Zitieren als:
EGMR, Urteil vom 14.11.2019 - 25244/18 - N.A. v. Finland - M27834

Erfolgreiche Beschwerde der Tochter eines irakischen Staatsangehörigen, der kurze Zeit nach seiner Rückkehr in Irak getötet wurde:

1. Nahe Angehörige sind beschwerdebefugt im Hinblick auf die Verletzung von Art 2 und 3 EMRK.

2. Wird eine Person, deren Asylantrag wegen angenommener fehlender Verfolgungsgefahr abgelehnt wurde, nach der "freiwilligen" Rückkehr in das Herkunftsland dort verfolgt und getötet, stellt dies eine Verletzung des Rechts auf Leben nach Art. 2 EMRK sowie des Verbots einer unmenschlichen und erniedrigenden Behandlung nach Art. 3 EMRK dar.

3.. Diese Menschenrechtsverletzungen sind dem Staat, der den Asylantrag abgelehnt hat, zuzuschreiben, wenn die "freiwillige" Ausreise ins Herkunftsland die einzige Alternative zur Abschiebung darstellte. Denn dann erfolgte die Ausreise nicht tatsächlich freiwillig.

(Leitsätze der Redaktion)

Schlagwörter: freiwillige Ausreise, Abschiebung, N.A. v. Finland, unmenschliche oder erniedrigende Behandlung, Recht auf Leben, Irak, Schiiten, Sunniten,
Normen: EMRK Art. 2, EMRK Art. 3,


50. The Court notes that, according to its well-established case-law, it may be possible for a person with the requisite legal interest as next-of-kin to introduce an application raising complaints related to the death or disappearance of his or her relative in a situation in which the alleged victim of a violation has died before the introduction of the application (see Varnava and Others v. Turkey [GC], nos. 16064/90 and 8 others, § 112, ECHR 2009). In such cases, the Court has accepted that close family members, such as children, of a person whose death or disappearance is alleged to engage the responsibility of the State can themselves claim to be indirect victims of the alleged violation of Article 2, the question of whether they were legal heirs of the deceased not being relevant (see Tsalikidis and Others v. Greece, no. 73974/14, § 64, 16 November 2017, and McKerr v. the United Kingdom, no. 28883/95, ECHR 2001-III).

51. The next-of-kin can also bring other complaints, such as under Articles 3 and 5 of the Convention on behalf of deceased or disappeared relatives, provided that the alleged violation is closely linked to the death or disappearance giving rise to issues under Article 2 (see Lykova v. Russia, no. 68736/11, §§ 63-66, 22 December 2015).

52. In the present case, such a close link between the Article 3 complaints and the subsequent death of the applicant’s father does exist. Therefore the Court considers that, being the daughter of the direct victim, the applicant can legitimately claim to be an indirect victim of any omissions in her father’s case. In view of the foregoing, the Government’s objection as to the applicant’s lacking locus standi must be dismissed. [...]

57. As to the voluntary nature of the applicant’s father’s return, the Court notes that the applicant’s father left Finland on 29 November 2017, that is, at a time when the Supreme Administrative Court had not granted his request to stay the enforcement of his removal. The removal order was thus enforceable. At that point, he opted for voluntary return, a possibility available for him under section 147a, subsection 1, of the Aliens Act. His situation was therefore different from the circumstances underlying the Supreme Administrative Court’s decision KHO:2017:165 referred to by the Government (see paragraph 32 above). For the Court the fact that the applicant’s father had first lodged an application under the voluntary returns programme before submitting his application for leave to appeal before the Supreme Administrative Court cannot be regarded as decisive, either. In the light of the circumstances of the case, in particular the factual background of the applicant’s father’s flight from Iraq as acknowledged by the domestic authorities, the Court sees no reason to doubt that he would not have returned there under the scheme of “assisted voluntary return” had it not been for the enforceable removal order issued against him. Consequently, his departure was not “voluntary” in terms of his free choice. The circumstances of the present case are thus different from those in the case of Abdul Wahab Khan, cited in paragraph 54 above. It cannot therefore be held that the facts complained of were incapable of engaging the respondent State’s jurisdiction under Article 1 of the Convention. [...]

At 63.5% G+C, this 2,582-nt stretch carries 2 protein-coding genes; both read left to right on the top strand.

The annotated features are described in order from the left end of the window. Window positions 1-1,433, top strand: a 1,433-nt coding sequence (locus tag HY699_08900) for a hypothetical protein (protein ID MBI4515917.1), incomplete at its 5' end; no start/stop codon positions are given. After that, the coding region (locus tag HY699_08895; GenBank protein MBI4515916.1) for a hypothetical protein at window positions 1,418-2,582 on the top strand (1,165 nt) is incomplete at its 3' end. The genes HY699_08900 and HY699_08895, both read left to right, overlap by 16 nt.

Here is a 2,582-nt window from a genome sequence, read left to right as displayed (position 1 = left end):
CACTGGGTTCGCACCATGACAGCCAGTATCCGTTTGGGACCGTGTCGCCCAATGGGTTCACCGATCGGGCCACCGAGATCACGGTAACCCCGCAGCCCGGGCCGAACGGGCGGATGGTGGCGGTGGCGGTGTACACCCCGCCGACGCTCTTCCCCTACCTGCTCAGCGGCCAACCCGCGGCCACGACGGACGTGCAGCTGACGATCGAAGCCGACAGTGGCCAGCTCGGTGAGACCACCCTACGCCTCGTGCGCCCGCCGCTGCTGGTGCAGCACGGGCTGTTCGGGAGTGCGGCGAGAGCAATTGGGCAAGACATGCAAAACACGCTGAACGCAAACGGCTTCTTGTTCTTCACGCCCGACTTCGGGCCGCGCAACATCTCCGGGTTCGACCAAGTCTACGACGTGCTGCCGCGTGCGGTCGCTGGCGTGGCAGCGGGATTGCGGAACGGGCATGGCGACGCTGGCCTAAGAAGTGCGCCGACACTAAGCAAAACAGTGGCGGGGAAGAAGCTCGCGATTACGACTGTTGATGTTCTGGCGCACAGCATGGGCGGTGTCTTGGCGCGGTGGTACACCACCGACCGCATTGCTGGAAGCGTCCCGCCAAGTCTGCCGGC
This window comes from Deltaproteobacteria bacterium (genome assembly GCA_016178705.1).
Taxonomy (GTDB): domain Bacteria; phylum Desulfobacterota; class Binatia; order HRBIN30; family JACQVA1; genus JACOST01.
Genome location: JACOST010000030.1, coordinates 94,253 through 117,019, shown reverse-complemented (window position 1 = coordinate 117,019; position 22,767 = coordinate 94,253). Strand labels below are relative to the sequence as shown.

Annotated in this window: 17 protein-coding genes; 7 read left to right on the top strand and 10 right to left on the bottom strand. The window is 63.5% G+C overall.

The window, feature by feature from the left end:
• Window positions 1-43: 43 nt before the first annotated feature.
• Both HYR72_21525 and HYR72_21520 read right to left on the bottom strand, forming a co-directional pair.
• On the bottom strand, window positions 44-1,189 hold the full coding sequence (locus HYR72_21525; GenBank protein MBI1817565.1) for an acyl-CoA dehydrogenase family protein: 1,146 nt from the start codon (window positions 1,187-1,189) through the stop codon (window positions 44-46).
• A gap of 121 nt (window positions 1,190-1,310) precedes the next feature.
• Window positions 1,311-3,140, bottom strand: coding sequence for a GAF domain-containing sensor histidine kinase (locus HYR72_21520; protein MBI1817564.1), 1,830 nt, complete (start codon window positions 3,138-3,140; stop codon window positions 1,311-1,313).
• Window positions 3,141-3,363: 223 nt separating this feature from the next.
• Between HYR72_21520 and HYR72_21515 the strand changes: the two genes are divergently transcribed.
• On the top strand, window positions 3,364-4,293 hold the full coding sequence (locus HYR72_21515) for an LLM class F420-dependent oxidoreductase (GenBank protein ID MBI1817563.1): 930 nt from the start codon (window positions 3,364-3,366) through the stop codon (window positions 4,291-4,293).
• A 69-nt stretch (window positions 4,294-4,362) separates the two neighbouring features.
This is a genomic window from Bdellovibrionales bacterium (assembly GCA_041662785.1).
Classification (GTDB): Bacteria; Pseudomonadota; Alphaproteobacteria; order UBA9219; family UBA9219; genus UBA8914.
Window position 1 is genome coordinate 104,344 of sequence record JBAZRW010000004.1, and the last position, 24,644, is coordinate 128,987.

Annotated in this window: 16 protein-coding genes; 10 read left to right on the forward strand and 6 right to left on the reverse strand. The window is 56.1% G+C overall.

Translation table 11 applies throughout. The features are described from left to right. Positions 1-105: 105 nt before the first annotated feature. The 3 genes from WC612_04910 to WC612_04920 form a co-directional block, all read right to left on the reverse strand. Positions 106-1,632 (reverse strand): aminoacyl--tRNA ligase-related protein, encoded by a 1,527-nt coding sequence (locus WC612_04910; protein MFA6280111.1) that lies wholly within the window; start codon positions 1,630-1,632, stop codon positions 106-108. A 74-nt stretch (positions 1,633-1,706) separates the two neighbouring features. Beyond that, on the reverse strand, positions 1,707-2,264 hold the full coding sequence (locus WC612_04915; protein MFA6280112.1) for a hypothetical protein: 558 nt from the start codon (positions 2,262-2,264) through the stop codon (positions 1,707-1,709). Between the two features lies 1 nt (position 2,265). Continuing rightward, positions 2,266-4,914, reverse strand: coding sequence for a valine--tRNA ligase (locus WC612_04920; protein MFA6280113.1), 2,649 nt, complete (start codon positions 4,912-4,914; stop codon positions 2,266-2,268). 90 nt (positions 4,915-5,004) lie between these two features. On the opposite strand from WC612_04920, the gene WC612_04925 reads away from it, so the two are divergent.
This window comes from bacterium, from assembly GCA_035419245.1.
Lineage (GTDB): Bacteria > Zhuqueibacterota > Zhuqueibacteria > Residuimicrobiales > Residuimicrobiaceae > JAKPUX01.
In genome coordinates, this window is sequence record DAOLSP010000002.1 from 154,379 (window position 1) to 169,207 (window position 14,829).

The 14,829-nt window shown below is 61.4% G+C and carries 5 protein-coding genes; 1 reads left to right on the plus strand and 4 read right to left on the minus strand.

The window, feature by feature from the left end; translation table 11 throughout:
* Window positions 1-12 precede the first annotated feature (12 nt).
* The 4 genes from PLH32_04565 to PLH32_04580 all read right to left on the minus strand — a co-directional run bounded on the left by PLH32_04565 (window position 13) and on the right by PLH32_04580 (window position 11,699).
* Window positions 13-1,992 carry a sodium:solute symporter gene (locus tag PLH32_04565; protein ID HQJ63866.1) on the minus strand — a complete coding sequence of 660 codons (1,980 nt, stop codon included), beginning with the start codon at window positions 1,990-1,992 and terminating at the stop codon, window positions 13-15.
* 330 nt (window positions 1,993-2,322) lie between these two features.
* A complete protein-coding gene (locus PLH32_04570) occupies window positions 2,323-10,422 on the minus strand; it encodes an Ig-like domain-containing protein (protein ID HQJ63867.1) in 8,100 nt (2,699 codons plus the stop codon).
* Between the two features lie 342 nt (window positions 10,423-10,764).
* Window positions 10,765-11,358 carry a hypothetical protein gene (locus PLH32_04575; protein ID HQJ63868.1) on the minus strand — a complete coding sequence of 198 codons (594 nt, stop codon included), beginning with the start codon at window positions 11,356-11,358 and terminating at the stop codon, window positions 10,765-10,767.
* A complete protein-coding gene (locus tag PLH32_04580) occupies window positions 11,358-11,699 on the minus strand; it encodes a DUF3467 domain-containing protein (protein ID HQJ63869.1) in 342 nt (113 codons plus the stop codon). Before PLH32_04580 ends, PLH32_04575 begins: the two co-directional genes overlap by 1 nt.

60. In the present case, the applicant’s father had to face the choice between either staying in Finland without any hope of obtaining a legal residence permit, being detained to facilitate his return by force, and handed a two-year entry ban to the Schengen area, as well as attracting the attention of the Iraqi authorities upon return; or agreeing to leave Finland voluntarily and take the risk of continued ill-treatment upon return. In these circumstances the Court considers that the applicant’s father did not have a genuinely free choice between these options, which renders his supposed waiver invalid. Since no waiver took place, his removal to Iraq must be considered as a forced return engaging the responsibility of the Finnish State (see, mutatis mutandis, M.S. v. Belgium, cited above, §§ 124-125). [...]